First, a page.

Maxim Behar: What will be the television of the future

Maxim Behar, PR expert, journalist, and diplomat, took part in the Bulgarian National Television's "100% awake" show, where he expressed his opinion on the future development of television as a media.

Host: Television has a long history behind it. The shift from black and white to colored, the replacement of huge receivers with the flat screen, satellite broadcasting with thousands of TV channels. But so far, the players in traditional TV have always kept the balance, and everyone has somehow managed to keep up.

Host: In time, yes. However, the unstoppable growth of the online video market is tipping the historical balance between TV channels and content creators, who are forced to adapt to changing cultural practices and new modes of distribution. For more on these issues, we'll talk with Maxim Behar and Simeon Ivanov.

Host: Maxim Behar is a leading global PR expert, diplomat, businessman and visionary with extensive experience and a strong presence in many countries around the world.

Host: As we saw, the poll was quite colorful. We were expecting the result to be dominated by the internet space, by social networks and everything that is developing there, but there seemed to be some balance.

Maxim: It depends on the concept of television. Is it the screen that stands on the wall or stands opposite of you or is it the institution of television. The institution of television has two elements - one is technological, the other is content. The technological cannot be stopped because you see what is happening globally. The content element is already up to us. You have to make sure that television has better and more relevant content for people who want to learn something interesting. And personally, I am very far from these claims that television educates, that television should teach us, show us who Ivan Vazov is, tell us about Hristo Botev. In my opinion, in the coming years, those TV channels or institutions that manage to become interactive so that they can involve their viewers - what happens on social networks, they will succeed. The ones that remain static and one-way, they will go away because, for example, is NETFLIX a television? It is, but it is not an institution. So, the only way for a TV station to change, and it will happen very soon, is for it to really involve its viewers in what it does.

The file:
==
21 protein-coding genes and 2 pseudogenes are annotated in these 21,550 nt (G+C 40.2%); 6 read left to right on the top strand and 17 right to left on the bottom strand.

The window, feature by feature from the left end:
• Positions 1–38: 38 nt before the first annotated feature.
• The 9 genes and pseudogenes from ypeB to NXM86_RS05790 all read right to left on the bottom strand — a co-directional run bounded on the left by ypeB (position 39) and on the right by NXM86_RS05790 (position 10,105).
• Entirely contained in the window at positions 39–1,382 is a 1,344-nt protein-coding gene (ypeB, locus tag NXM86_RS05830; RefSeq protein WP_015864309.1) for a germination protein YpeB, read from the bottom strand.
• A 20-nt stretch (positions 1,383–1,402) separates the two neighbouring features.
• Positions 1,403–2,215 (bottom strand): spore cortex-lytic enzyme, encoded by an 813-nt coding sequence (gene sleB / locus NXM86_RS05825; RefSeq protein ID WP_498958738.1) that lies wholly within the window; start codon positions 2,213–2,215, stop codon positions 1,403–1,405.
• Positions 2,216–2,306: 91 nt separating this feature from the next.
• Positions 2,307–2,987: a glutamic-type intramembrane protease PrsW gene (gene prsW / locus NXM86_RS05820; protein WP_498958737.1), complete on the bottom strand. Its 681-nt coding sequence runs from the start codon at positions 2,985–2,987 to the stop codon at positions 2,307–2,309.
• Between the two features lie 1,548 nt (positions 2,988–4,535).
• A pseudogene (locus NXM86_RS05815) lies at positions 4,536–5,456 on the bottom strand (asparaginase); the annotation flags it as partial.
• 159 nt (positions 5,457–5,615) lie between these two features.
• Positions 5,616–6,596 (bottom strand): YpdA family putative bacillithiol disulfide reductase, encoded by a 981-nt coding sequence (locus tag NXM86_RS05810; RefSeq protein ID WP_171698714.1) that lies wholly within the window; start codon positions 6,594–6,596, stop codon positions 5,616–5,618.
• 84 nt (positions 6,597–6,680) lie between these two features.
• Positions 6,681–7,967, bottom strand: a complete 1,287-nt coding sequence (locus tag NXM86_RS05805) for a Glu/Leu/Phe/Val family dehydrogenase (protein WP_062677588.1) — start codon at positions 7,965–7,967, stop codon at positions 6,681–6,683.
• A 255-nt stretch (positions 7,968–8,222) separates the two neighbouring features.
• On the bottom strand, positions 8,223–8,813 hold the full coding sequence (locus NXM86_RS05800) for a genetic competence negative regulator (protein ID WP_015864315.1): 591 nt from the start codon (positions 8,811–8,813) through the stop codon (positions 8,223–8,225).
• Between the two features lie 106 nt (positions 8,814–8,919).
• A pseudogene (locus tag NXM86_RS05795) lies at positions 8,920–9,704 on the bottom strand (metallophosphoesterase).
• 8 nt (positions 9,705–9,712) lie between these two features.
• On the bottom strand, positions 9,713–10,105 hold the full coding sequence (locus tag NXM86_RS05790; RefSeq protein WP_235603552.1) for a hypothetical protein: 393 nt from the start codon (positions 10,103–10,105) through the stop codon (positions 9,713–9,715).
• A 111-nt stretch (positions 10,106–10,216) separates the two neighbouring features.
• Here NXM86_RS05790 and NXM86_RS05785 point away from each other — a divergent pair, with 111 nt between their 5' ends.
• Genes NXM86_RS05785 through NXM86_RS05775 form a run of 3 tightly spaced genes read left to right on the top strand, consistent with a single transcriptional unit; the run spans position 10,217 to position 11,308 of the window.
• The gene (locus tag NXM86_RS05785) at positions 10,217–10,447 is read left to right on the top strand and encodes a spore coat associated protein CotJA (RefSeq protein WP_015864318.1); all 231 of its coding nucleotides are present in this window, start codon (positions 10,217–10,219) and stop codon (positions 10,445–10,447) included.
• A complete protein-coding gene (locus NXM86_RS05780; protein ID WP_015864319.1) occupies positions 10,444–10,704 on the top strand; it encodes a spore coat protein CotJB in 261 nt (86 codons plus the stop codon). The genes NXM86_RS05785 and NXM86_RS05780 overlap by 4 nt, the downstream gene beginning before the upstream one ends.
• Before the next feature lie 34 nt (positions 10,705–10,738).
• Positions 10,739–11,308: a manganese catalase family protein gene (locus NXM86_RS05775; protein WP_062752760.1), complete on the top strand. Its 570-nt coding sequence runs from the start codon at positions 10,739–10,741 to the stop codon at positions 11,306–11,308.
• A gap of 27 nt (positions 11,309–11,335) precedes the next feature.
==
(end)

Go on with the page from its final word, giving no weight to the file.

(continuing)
Host: What does it mean for television to involve its viewers? According to your understanding?

Maxim: What wesee on social media cannot be shown on a screen. Of course, radio stations have direct lives all the time to be able to engage their listeners. In the same way, television should have direct inclusions as well.

Host: I mean, let's go back. Once upon a time there were these phone-ins, now there may be another option, that involved live viewers in broadcasts. Do you think that should come back?